Sunday 6 October 2019

Where were those thunderstorms?

Tuesday 1st October; Stoke Pound to below the Astwood locks
After yesterday’s rain we were relieved to see the weather had improved, although waterproofs were still needed for an hour or so.  As we were preparing to leave, the hire boat at the far end of the moorings beat us to it, so we were in no hurry, as we had plenty of time to get moored up before the promised thunderstorms this afternoon.  But with the drizzle it was some time before I took any photos, so here is our overnight stop from 2015 - in somewhat better weather.

It was wet underfoot and damp in the air, but warm enough to change into cut-offs and a short-sleeved t-shirt, at least for a while.  We made slow but steady progress down Stoke locks.  At one of the locks we could see we were being video’d (how do you spell that?)  and the gentleman was paying close attention to what we were doing with the gates and paddles.  It was an American family group, who had a very different experience of boating to us – they had just spent a few months in the Bahamas on their trawler (converted, I assume, as one of the group was rather elderly).  The lady asked about living aboard a narrowboat, and commented that they did their washing in a five-gallon bucket – she did concede that they had better drying weather than us, and I bet there was a lot less mud too!  Anyway, there was a sad ending to the story, as their boat was lost in hurricane Dorian in early September. 

We stopped in the bottom lock to offload a cassette and the rubbish – the facilities here are set a long way back, next to Black Prince, and we certaily did not want to bring the cassette all the way up and over the bridge from the moorings below the lock - no-one in their right mind would carry a loaded cassette across a lock gate!  But with no other boats moving we could sit in the lock while we dealt with it, otherwise one of us would have had to take the boat down the lock and the other empty the cassette and then walk over the lock and down the towpath to catch up.

Fresh supplies were running a bit low, so we planned a stop at Stoke Works.  There is a lot of new housing along the way, which you can see in the photo below.

The figure in the foreground had just caught a good-sized fish, which he had landed carefully and unhooked speedily before easing it into his bag to weigh it.

About 10lb Dave guessed, and that’s what the man shouted to the workers having a break at the factory opposite.  He speedily returned it to the water.

The sun came out as we moored up at bridge 42.  We had to pick our spot carefully, as you do once autumn weather hits.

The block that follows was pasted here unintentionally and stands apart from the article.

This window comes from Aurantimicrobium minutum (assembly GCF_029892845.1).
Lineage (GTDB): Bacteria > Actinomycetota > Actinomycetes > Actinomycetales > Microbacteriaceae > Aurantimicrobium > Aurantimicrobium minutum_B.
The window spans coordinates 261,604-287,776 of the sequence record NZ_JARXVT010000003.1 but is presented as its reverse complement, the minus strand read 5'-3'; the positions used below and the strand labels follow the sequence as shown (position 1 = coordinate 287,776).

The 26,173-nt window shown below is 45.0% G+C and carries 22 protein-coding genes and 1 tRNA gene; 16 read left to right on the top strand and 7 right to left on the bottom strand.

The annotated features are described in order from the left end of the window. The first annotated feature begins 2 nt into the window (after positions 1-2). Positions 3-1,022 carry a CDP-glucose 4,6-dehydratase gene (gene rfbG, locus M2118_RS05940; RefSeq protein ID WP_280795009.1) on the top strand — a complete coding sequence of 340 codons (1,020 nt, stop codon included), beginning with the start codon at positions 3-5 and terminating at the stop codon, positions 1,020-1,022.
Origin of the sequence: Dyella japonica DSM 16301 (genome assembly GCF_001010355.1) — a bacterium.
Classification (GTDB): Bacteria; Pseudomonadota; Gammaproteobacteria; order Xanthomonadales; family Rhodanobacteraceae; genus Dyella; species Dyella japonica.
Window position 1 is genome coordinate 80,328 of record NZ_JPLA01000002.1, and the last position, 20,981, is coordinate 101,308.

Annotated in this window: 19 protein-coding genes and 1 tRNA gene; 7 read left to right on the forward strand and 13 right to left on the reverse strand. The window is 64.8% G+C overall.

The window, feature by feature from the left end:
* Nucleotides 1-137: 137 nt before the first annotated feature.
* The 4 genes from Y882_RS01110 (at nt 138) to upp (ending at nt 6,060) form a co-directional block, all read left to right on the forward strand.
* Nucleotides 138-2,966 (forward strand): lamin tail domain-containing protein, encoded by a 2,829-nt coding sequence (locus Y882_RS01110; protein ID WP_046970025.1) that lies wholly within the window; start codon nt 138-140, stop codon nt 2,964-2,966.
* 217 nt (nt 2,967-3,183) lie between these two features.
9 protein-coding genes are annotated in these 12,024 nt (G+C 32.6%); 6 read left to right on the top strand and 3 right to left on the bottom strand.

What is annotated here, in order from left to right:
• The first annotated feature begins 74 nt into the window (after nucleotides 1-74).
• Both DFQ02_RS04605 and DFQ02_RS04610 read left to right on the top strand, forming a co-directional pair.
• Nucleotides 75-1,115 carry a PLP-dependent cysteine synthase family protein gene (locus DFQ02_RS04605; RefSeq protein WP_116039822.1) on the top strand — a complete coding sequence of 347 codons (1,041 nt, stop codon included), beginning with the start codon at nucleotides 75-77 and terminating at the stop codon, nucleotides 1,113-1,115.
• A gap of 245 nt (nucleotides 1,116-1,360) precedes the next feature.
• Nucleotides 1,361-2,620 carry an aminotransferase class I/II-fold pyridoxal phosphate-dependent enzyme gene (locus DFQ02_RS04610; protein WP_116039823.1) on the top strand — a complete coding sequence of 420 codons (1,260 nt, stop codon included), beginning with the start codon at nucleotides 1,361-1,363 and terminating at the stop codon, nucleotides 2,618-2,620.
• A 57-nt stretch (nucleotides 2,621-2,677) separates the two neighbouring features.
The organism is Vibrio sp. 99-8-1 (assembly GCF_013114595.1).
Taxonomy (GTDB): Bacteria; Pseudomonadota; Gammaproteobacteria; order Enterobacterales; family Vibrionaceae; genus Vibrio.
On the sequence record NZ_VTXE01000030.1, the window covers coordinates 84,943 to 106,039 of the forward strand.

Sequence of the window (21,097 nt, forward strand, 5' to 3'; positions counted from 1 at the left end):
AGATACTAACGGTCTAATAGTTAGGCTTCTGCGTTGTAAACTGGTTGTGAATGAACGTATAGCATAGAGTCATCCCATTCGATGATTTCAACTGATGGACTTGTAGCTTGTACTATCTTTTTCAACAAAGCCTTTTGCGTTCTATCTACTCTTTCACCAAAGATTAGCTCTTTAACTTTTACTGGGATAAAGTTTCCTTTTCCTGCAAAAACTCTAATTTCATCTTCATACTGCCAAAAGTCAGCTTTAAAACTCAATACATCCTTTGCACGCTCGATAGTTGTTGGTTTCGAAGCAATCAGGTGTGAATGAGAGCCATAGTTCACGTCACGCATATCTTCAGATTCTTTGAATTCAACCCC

I strode off for the half-mile to the convenience store in Ryefield Road.  The butcher next door, which had looked on its last legs a couple of years ago, has changed ownership and is now called The Butcheress.  The butcheress herself wasn't there, but a very nice young Irishman served me.  I bought a couple of their ‘hotty’ sausages (local pork) to add to a bean casserole - they turned out to be very hot!  But I was glad I’d taken my waterproof, as I had to walk back in the rain.  I blame Dave – I left him finishing the gangplank painting!  That will need rubbing down and re-doing, though he did finish most of it yesterday.

We had lunch and then got going again pretty smartly.  Although we had bright sunshine, dark clouds were gathering and the forecast is frightful.  We were soon down Astwood locks, with the thunder rumbling as we reached the last but one.  Dave saw an impressive bolt of lightning strike something low in the distance.  We moored on the pleasant stretch below the bottom lock at about 2.30, as the thunder rolled, and closed up, expecting an imminent downpour.  A CRT workboat pushing a pan came by, well wrapped up against rain and wind.

Threatening skies
It wasn't listing quite that badly - I was leaning out of the side hatch, that's my excuse
We learned later they would have been on their way to prepare for some dredging.  But in spite of strong gusts of wind and lowering skies, we had not a drop of rain, though clearly other areas were getting a drenching.  Dave took the chance we would stay dry to unscrew the mushrooms and check the sealant.  Now all we need is some heavy rain to check they are watertight, which they weren't, quite ….

2 miles, 12 locks

No comments:

Post a Comment